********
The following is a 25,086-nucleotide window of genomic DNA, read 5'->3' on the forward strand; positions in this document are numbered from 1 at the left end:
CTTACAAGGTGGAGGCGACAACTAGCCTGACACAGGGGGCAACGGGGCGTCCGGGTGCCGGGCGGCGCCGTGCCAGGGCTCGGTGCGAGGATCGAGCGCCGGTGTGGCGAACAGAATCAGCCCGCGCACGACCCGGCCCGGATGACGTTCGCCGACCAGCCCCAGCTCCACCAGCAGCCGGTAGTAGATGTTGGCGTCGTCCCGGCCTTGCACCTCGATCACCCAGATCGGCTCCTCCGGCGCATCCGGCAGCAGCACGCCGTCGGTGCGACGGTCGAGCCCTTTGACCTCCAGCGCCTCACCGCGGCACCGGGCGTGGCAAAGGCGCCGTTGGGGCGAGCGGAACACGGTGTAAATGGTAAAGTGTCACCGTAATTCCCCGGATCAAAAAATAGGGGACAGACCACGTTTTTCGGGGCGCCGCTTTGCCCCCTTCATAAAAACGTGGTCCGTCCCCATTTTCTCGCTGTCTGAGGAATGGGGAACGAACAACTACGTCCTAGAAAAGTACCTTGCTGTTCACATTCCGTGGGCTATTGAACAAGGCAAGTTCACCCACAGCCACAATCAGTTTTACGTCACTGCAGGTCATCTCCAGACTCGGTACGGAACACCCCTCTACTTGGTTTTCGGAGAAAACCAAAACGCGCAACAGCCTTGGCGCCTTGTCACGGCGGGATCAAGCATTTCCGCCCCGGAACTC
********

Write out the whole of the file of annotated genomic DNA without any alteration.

The following is a 25,086-nucleotide window of genomic DNA, read 5'->3' on the forward strand; positions in this document are numbered from 1 at the left end:
CTTACAAGGTGGAGGCGACAACTAGCCTGACACAGGGGGCAACGGGGCGTCCGGGTGCCGGGCGGCGCCGTGCCAGGGCTCGGTGCGAGGATCGAGCGCCGGTGTGGCGAACAGAATCAGCCCGCGCACGACCCGGCCCGGATGACGTTCGCCGACCAGCCCCAGCTCCACCAGCAGCCGGTAGTAGATGTTGGCGTCGTCCCGGCCTTGCACCTCGATCACCCAGATCGGCTCCTCCGGCGCATCCGGCAGCAGCACGCCGTCGGTGCGACGGTCGAGCCCTTTGACCTCCAGCGCCTCACCGCGGCACCGGGCGTGGCAAAGGCGCCGTTGGGGCGAGCGGAACACGGTGTAAATGGTAAAGTGTCACCGTAATTCCCCGGATCAAAAAATAGGGGACAGACCACGTTTTTCGGGGCGCCGCTTTGCCCCCTTCATAAAAACGTGGTCCGTCCCCATTTTCTCGCTGTCTGAGGAATGGGGAACGAACAACTACGTCCTAGAAAAGTACCTTGCTGTTCACATTCCGTGGGCTATTGAACAAGGCAAGTTCACCCACAGCCACAATCAGTTTTACGTCACTGCAGGTCATCTCCAGACTCGGTACGGAACACCCCTCTACTTGGTTTTCGGAGAAAACCAAAACGCGCAACAGCCTTGGCGCCTTGTCACGGCGGGATCAAGCATTTCCGCCCCGGAACTC